As the campaign of President Donald Trump learned he would declare a state of emergency in the United States on March 13 because of the COVID-19 pandemic, plans to maintain a digital-savvy re-election bid were expedited into a mandated digital-only reality.
And it happened fast.
“We were a completely virtual operation within 24 hours,” said Keith Schipper, the campaign’s Nevada spokesman. “We have 807 people across the states, with more than 30 here in Nevada. We have a big leg up in this election, and we feel like we can really move mountains.”
Training volunteers and staff meetings are now entirely virtual — usually through Zoom, Google Hangouts or other conference call apps. Campaign surrogates are using those same tools to beam into gatherings of staff or supporters.
During its most recent “week of action,” a monthly operation that includes several days of training culminating in a full day of volunteers calling voters on a Saturday, the campaign kept up its usual schedule of more than 300 training sessions.
From March 13-19, 1,390 volunteers were trained and nearly 1.8 million calls were made using an in-house app, according to a field operations explanation sheet provided to the Review-Journal by the campaign.
A video narrated by Trump adviser John Pence explains how to use the app, which allows volunteers to use their cellphone, landline or computer to make calls with no help needed from the campaign or its organizers.
The volunteers can mark if a person participated in the survey, hung up on the caller, wasn’t home and so on with the push of a button.
It includes a script, which this month focused almost solely on coronavirus response and not traditional election issues. There is an option to practice the prepared greetings, questions, responses and closings, though volunteers are encouraged to be conversational and can occasionally veer off script if they feel like it.
“It’s a weird time,” Schipper said. “We want them to vote, but we’re not focusing on that as much as finding out how they’re doing. We’re directing voters to state and local information. We have a lot of seniors that we call, so we’re asking things like ‘Can we bring you groceries?’”
If the volunteer reaches a voter’s voicemail box, a recording of Trump adviser and daughter-in-law Lara Trump is used with another push of a button. That voicemail also said little about the actual election and focused solely on coronavirus aid.
Schipper said the new online program allowed Trump supporters, who might otherwise be stuck at home, to feel as if they’re accomplishing something by making these calls — all while filling a major need for the campaign.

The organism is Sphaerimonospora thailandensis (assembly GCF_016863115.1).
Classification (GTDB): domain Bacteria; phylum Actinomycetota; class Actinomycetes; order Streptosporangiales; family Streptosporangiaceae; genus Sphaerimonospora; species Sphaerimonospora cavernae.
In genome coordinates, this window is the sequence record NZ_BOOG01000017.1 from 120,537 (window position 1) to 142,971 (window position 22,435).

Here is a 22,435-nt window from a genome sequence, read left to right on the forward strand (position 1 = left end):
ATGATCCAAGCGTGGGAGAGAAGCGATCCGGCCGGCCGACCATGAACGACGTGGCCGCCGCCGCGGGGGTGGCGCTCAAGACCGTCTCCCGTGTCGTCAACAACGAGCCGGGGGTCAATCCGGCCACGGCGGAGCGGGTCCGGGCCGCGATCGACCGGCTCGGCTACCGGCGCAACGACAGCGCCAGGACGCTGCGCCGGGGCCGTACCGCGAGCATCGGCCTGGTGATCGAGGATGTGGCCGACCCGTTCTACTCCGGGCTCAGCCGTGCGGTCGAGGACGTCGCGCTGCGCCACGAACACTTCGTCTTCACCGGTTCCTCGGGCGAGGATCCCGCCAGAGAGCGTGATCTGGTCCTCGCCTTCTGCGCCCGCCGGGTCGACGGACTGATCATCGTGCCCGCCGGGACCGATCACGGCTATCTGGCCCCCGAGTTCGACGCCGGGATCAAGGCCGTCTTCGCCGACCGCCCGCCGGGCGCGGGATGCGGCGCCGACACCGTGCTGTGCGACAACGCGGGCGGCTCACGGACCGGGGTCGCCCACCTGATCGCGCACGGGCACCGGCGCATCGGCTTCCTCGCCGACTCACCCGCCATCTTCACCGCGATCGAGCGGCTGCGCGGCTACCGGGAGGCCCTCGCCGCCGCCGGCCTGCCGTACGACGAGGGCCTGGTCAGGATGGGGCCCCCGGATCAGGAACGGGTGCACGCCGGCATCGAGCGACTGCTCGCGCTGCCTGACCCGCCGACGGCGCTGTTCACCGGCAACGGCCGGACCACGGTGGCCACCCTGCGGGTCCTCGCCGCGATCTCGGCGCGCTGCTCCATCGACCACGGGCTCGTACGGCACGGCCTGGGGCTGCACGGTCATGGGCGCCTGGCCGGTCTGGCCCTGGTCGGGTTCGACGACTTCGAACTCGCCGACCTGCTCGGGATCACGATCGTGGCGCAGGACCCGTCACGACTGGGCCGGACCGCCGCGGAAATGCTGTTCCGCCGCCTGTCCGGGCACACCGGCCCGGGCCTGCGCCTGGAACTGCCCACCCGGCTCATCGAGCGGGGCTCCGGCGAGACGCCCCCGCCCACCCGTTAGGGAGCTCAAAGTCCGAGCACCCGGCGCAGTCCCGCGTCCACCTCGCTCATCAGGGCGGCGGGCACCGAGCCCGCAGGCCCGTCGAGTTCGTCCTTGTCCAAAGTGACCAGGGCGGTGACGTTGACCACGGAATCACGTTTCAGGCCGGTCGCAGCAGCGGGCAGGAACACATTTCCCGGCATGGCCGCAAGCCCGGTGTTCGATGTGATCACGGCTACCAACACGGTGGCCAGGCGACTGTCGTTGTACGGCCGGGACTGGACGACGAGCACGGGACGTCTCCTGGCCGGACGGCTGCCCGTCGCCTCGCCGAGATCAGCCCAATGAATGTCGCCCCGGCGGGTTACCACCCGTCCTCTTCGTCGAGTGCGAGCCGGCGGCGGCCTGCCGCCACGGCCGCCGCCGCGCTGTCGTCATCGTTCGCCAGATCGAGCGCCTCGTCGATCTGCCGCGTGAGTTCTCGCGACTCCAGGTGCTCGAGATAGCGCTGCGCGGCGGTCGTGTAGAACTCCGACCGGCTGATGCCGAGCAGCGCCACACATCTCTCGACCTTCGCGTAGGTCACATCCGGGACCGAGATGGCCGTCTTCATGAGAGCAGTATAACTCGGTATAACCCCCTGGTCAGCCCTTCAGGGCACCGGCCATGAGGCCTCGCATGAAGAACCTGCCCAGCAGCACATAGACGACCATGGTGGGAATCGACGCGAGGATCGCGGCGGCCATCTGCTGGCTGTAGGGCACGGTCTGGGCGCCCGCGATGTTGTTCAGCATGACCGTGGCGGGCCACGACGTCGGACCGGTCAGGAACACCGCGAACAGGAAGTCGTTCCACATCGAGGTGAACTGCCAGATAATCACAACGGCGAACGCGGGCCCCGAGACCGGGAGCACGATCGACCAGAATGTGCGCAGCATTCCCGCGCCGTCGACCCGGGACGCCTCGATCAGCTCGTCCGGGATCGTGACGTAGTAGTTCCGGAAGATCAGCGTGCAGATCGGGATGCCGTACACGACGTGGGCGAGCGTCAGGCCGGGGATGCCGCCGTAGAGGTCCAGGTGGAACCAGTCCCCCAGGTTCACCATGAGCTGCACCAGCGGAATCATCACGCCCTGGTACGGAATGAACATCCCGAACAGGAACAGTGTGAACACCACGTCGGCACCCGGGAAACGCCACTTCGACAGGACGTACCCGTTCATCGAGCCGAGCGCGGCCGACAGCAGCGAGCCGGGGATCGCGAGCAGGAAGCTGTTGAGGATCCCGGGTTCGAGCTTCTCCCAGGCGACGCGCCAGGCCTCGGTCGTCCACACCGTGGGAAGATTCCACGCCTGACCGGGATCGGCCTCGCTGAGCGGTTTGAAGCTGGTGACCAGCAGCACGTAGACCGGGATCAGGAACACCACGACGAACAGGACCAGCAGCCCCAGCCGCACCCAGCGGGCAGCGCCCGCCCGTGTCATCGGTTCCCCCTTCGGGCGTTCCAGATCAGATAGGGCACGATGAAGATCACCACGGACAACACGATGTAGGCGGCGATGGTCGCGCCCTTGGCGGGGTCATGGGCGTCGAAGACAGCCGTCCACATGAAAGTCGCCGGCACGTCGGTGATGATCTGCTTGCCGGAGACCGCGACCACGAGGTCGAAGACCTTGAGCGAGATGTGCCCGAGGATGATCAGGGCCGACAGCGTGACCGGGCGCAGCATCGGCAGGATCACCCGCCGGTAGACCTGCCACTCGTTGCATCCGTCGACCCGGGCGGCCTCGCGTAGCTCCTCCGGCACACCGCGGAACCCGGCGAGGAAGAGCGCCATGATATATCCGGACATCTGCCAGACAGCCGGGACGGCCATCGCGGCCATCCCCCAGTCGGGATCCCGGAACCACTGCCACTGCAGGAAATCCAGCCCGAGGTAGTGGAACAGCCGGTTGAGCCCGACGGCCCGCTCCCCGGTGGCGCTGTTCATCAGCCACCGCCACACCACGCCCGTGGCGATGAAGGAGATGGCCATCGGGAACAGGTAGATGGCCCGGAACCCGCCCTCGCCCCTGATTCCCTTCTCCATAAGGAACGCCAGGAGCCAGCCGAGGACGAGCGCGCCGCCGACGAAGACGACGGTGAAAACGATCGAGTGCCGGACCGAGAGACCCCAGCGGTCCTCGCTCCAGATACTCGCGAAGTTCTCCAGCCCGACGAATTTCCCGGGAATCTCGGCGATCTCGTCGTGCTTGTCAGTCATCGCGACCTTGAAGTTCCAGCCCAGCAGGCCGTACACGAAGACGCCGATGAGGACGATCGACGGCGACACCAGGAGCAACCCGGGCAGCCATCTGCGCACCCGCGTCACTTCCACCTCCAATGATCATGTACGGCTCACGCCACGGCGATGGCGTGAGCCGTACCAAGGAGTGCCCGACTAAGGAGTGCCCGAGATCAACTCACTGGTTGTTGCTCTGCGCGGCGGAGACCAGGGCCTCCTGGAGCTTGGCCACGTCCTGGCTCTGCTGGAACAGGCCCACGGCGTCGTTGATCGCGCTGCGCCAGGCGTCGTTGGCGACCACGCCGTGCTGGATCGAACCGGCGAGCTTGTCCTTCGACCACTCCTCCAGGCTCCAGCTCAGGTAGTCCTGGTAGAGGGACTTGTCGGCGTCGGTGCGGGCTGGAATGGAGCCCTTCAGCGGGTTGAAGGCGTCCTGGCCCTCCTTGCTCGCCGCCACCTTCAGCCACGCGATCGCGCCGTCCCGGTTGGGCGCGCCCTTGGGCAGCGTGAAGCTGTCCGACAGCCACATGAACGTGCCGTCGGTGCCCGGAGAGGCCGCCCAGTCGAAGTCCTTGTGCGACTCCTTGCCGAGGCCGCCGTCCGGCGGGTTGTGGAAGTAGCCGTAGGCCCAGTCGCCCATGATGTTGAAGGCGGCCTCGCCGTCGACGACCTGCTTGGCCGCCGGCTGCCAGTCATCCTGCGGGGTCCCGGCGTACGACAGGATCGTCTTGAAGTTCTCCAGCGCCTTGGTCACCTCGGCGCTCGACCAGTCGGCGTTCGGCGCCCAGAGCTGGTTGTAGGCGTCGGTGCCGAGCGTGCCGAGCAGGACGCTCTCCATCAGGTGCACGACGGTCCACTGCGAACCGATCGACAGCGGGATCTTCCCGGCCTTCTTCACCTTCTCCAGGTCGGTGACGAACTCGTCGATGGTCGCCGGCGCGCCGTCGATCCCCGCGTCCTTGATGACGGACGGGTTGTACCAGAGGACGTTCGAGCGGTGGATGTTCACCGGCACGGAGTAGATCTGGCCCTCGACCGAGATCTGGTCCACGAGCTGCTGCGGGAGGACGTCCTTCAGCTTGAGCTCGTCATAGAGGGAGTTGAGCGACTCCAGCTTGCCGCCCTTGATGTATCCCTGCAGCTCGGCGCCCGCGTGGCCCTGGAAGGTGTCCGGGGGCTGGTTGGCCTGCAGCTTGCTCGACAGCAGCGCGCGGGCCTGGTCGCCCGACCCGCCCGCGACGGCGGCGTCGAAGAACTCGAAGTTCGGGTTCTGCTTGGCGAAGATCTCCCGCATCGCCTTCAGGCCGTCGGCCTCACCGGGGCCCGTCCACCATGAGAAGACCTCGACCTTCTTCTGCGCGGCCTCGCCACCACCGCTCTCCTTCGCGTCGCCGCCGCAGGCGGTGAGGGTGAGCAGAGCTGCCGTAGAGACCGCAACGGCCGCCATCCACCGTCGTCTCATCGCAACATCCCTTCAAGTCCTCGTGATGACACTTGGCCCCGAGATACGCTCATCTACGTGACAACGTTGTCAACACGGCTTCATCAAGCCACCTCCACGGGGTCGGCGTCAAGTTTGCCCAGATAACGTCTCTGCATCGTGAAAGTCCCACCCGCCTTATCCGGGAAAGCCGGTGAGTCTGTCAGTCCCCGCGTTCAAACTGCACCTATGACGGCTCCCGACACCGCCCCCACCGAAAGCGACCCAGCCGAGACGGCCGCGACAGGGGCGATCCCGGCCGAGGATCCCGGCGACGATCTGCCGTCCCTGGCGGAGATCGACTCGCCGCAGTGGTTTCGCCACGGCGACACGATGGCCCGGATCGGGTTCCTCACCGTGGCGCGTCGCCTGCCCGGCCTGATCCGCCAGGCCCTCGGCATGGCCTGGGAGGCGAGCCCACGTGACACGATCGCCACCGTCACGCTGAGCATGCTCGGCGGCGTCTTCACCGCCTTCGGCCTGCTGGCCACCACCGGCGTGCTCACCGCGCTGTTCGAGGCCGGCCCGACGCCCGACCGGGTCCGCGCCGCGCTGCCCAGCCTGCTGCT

The March 19 day of action brought in more volunteers than in any previous month, Schipper said. In Nevada alone, nearly 100,000 voters were contacted.
The app connects volunteers to voters within their own state. Those voters are people Republicans want to turn out as identified by the campaign’s data system, which Schipper said has had hundreds of millions of dollars poured into it.
Trump supporters will be able to use the campaign website to schedule gatherings after social distancing is no longer needed.
In praise of the Trump operation, Schipper also criticized the Democratic Party.
“The Democrats’ strategy is to text Republicans to go vote in a caucus they’re not allowed to participate in,” Schipper said, in reference to the Nevada State Democratic Party’s Feb. 22 caucuses.
He added that most Democratic operatives within Nevada fled the state after the caucuses.
“We’re still here, and they’re not,” Schipper said.
While many political operatives left town as the campaigns did, the Democrats do maintain a year-round organizing presence that will be strengthened by an investment from the Democratic National Committee.
Spokeswoman Molly Forgey said the state Democrats are in the strongest position they’ve ever been in, with some 17,000 new Democrats registered during the caucuses and an increasing registration lead over Republicans — including the recent Democratic overtaking of Washoe County.
“With a successful caucus behind us, NV Dems isn’t slowing down,” Forgey said. “We are expanding our team, growing our field operation and ramping up our ground game to reject Donald Trump for a second time.”